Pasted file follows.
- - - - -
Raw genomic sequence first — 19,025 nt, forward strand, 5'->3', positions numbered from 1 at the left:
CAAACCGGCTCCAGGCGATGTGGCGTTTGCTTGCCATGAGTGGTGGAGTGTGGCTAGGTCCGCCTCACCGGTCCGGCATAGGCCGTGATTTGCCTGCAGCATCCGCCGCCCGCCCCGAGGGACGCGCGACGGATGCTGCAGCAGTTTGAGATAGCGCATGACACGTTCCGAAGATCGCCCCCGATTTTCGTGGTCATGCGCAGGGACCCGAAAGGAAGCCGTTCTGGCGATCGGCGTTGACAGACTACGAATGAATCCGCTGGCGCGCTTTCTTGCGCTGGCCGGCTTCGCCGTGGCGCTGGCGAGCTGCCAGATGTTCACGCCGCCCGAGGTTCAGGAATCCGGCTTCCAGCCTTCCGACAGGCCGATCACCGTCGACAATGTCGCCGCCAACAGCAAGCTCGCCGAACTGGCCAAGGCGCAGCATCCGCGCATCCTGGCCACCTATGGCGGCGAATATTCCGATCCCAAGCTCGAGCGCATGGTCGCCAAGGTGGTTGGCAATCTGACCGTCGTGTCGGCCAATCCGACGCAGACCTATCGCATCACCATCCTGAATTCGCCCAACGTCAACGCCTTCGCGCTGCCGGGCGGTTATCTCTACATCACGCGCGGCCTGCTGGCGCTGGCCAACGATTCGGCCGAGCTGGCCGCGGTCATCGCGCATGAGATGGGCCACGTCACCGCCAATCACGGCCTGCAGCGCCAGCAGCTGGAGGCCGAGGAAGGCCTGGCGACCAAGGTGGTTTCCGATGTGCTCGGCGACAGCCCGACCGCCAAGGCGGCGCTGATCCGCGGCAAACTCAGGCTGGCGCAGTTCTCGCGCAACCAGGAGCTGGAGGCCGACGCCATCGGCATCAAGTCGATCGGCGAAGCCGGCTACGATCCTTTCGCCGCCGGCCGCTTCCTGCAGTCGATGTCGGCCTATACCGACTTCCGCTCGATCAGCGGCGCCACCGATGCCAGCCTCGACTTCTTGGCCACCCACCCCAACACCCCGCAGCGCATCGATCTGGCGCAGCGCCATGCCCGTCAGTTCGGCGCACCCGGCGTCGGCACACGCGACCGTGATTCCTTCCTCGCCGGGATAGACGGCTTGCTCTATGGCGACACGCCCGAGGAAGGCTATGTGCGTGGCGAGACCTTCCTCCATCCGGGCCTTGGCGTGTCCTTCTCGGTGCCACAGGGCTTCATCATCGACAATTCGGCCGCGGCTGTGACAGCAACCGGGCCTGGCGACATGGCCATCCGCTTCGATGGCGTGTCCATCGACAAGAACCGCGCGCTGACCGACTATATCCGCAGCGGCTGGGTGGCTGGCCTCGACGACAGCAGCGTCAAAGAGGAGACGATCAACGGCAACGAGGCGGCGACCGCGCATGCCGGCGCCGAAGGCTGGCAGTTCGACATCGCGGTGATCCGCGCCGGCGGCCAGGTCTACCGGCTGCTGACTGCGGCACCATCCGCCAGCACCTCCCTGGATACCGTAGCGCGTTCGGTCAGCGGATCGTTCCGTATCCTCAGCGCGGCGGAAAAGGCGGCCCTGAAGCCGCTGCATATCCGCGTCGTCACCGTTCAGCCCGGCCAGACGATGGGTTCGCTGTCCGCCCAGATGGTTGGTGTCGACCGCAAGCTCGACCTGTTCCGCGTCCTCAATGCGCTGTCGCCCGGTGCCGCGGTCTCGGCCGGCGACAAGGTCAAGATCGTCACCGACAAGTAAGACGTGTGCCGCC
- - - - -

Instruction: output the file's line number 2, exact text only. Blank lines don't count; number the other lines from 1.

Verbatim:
CAAACCGGCTCCAGGCGATGTGGCGTTTGCTTGCCATGAGTGGTGGAGTGTGGCTAGGTCCGCCTCACCGGTCCGGCATAGGCCGTGATTTGCCTGCAGCATCCGCCGCCCGCCCCGAGGGACGCGCGACGGATGCTGCAGCAGTTTGAGATAGCGCATGACACGTTCCGAAGATCGCCCCCGATTTTCGTGGTCATGCGCAGGGACCCGAAAGGAAGCCGTTCTGGCGATCGGCGTTGACAGACTACGAATGAATCCGCTGGCGCGCTTTCTTGCGCTGGCCGGCTTCGCCGTGGCGCTGGCGAGCTGCCAGATGTTCACGCCGCCCGAGGTTCAGGAATCCGGCTTCCAGCCTTCCGACAGGCCGATCACCGTCGACAATGTCGCCGCCAACAGCAAGCTCGCCGAACTGGCCAAGGCGCAGCATCCGCGCATCCTGGCCACCTATGGCGGCGAATATTCCGATCCCAAGCTCGAGCGCATGGTCGCCAAGGTGGTTGGCAATCTGACCGTCGTGTCGGCCAATCCGACGCAGACCTATCGCATCACCATCCTGAATTCGCCCAACGTCAACGCCTTCGCGCTGCCGGGCGGTTATCTCTACATCACGCGCGGCCTGCTGGCGCTGGCCAACGATTCGGCCGAGCTGGCCGCGGTCATCGCGCATGAGATGGGCCACGTCACCGCCAATCACGGCCTGCAGCGCCAGCAGCTGGAGGCCGAGGAAGGCCTGGCGACCAAGGTGGTTTCCGATGTGCTCGGCGACAGCCCGACCGCCAAGGCGGCGCTGATCCGCGGCAAACTCAGGCTGGCGCAGTTCTCGCGCAACCAGGAGCTGGAGGCCGACGCCATCGGCATCAAGTCGATCGGCGAAGCCGGCTACGATCCTTTCGCCGCCGGCCGCTTCCTGCAGTCGATGTCGGCCTATACCGACTTCCGCTCGATCAGCGGCGCCACCGATGCCAGCCTCGACTTCTTGGCCACCCACCCCAACACCCCGCAGCGCATCGATCTGGCGCAGCGCCATGCCCGTCAGTTCGGCGCACCCGGCGTCGGCACACGCGACCGTGATTCCTTCCTCGCCGGGATAGACGGCTTGCTCTATGGCGACACGCCCGAGGAAGGCTATGTGCGTGGCGAGACCTTCCTCCATCCGGGCCTTGGCGTGTCCTTCTCGGTGCCACAGGGCTTCATCATCGACAATTCGGCCGCGGCTGTGACAGCAACCGGGCCTGGCGACATGGCCATCCGCTTCGATGGCGTGTCCATCGACAAGAACCGCGCGCTGACCGACTATATCCGCAGCGGCTGGGTGGCTGGCCTCGACGACAGCAGCGTCAAAGAGGAGACGATCAACGGCAACGAGGCGGCGACCGCGCATGCCGGCGCCGAAGGCTGGCAGTTCGACATCGCGGTGATCCGCGCCGGCGGCCAGGTCTACCGGCTGCTGACTGCGGCACCATCCGCCAGCACCTCCCTGGATACCGTAGCGCGTTCGGTCAGCGGATCGTTCCGTATCCTCAGCGCGGCGGAAAAGGCGGCCCTGAAGCCGCTGCATATCCGCGTCGTCACCGTTCAGCCCGGCCAGACGATGGGTTCGCTGTCCGCCCAGATGGTTGGTGTCGACCGCAAGCTCGACCTGTTCCGCGTCCTCAATGCGCTGTCGCCCGGTGCCGCGGTCTCGGCCGGCGACAAGGTCAAGATCGTCACCGACAAGTAAGACGTGTGCCGCC